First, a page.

Hamilton awaits the fate of its public health unit after budget seems to promise mergers
The issue is important to Hamilton, with its child poverty, opioid crisis and concerns about air quality
Local officials are scratching their heads over the fate of Hamilton's public health unit after a provincial budget pledge to reduce the number from 35 to 10.
In Thursday's budget, Premier Doug Ford's government said it would cut the number of local health units by 25 over two years. That comes alongside an annual funding reduction of $200 million.
Dr. Elizabeth Richardson, Hamilton's medical officer of health, only issued a short email statement about it Friday. But the message was clear — she doesn't know much more about it than anyone else.
"At present, we do not have further details about the changes to local public health units beyond the information contained in the budget announcement," she said. "Moving forward, we will work with the provincial government to better understand their vision."
Andrea Horwath, Hamilton Centre NDP MPP and official opposition leader, wants to know more too. Hamilton has pressing issues around poverty, opioid addiction, air quality and climate change. So this is important.
"We know here in Hamilton, our public health unit has done a lot of work in our lowest income neighbourhoods," she said. "Some really unique programs have come out of public health."
"It might mean a merger. It might mean complete changes of mandate."
The budget, she said, was "very, very light on details, and this public health thing is an example."
'Modernizing the way public health units are organized'
The questions come after a section in Thursday's budget document called "modernizing Ontario's public health units."
Ontario has 35 public health units, it says, but "the current structure of Ontario's public health units does not allow for consistent service delivery, could be better coordinated with the broader system and better aligned with current government priorities."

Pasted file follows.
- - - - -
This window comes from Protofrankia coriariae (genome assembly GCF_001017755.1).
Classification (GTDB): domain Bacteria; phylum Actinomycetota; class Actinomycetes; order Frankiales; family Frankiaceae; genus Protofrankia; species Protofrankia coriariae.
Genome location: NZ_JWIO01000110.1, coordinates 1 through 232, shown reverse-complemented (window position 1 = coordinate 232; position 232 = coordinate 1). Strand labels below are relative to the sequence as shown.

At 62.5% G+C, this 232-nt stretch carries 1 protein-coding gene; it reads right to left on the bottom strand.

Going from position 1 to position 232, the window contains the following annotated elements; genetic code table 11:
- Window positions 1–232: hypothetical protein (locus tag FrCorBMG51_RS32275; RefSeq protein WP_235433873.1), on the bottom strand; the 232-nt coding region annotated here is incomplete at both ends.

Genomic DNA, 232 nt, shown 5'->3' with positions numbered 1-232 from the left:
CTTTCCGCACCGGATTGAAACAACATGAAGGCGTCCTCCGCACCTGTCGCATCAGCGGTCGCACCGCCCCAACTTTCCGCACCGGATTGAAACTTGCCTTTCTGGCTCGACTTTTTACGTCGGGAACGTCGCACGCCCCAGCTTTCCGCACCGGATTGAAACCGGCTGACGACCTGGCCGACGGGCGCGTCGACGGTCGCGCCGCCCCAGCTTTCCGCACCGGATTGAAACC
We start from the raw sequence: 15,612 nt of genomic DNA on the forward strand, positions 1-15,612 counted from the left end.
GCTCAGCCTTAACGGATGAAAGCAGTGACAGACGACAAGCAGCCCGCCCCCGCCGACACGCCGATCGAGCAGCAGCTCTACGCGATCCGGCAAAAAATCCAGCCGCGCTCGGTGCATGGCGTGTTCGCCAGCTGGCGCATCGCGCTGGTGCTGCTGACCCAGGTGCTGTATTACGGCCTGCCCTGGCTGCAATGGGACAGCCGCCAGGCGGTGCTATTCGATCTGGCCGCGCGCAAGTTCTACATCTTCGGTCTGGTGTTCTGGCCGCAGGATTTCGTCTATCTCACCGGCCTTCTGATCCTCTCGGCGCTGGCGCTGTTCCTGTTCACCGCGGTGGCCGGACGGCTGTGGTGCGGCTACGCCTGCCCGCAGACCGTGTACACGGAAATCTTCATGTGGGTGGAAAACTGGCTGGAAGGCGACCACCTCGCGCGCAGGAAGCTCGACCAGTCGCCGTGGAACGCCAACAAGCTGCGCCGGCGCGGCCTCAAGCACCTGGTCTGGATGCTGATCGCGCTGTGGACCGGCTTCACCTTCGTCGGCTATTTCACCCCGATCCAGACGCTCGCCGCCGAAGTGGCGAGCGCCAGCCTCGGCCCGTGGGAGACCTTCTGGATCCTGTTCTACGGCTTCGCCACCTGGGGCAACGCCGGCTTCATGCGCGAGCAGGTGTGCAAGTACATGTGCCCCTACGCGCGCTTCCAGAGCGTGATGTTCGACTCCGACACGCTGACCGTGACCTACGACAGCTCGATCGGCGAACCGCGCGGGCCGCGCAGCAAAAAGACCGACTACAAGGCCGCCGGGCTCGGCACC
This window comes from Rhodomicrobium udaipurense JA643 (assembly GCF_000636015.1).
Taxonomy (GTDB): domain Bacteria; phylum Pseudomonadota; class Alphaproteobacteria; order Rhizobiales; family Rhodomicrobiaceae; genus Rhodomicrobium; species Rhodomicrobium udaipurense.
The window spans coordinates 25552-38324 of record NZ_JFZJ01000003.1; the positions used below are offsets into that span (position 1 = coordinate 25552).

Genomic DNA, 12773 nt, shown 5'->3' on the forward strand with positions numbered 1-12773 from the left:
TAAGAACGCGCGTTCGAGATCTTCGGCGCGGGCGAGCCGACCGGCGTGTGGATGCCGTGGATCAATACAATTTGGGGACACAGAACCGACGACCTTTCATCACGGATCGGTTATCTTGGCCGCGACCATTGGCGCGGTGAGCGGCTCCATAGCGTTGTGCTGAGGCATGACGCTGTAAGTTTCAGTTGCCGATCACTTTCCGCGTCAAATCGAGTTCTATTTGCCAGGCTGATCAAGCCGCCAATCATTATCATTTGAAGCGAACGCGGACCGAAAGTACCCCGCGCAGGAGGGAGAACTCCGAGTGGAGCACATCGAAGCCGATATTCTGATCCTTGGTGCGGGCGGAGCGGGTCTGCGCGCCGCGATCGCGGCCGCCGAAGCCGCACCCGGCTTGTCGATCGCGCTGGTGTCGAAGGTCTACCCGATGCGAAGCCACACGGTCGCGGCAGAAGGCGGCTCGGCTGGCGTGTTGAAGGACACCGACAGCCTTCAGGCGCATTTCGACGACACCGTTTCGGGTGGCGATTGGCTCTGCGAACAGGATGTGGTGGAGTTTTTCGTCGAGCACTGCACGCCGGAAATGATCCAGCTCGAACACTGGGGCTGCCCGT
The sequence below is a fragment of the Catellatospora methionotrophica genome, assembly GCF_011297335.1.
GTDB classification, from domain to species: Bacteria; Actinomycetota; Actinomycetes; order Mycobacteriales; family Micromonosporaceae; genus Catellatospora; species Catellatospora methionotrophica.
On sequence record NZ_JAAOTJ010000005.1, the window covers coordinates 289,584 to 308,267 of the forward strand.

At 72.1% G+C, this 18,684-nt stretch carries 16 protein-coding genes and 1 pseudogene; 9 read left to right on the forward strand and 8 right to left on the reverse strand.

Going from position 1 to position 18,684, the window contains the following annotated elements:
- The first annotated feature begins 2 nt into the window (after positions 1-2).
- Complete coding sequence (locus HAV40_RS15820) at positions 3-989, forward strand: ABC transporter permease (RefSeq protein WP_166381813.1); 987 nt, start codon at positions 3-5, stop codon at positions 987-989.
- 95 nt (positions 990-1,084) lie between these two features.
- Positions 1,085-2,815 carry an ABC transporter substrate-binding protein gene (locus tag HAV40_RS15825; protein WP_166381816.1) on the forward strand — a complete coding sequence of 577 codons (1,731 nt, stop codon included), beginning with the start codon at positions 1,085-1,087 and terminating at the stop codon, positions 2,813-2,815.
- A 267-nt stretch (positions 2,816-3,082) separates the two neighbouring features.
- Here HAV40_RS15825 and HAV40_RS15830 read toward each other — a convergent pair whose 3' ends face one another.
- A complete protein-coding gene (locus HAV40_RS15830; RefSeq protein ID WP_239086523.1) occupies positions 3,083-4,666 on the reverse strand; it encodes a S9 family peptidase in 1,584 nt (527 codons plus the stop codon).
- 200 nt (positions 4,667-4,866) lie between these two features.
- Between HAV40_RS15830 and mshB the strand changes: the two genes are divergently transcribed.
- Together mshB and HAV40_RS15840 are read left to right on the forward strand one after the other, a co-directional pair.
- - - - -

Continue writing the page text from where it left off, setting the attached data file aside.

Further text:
The province, it says, is "modernizing the way public health units are organized, allowing for a focus on Ontario's residents, broader municipal engagement, more efficient service delivery, better alignment with the health care system, and more effective staff recruitment and retention to improve public health promotion and prevention."
It promises to "establish 10 regional public health entities and 10 new regional boards of health with one common governance model by 2020–21."
Donna Skelly, PC MPP for Flamborough-Glanbrook, said her government's first budget is "an even-handed approach to balancing the budget" while "protecting public health care and education."
'Hard to know what the details are'
She said Thursday that the public health section is more about Local Health Integrated Networks (LHINs). She didn't think it would impact Hamilton's public health unit.
Mayor Fred Eisenberger chairs Hamilton's board of health, which is comprised of all of city council. He didn't know what to make of the section either.
"It's hard to know from where we sit municipally," he said. "It's hard to know what the details are until they spell out what efficiencies they're going to be looking at."
Overall, the public health funding cut means an across-the-province reduction of 27 per cent, from $743 million.
The budget also mentioned developing a regional strategy for Ontario laboratories to "create greater efficiencies across the system and reduce the number of laboratories."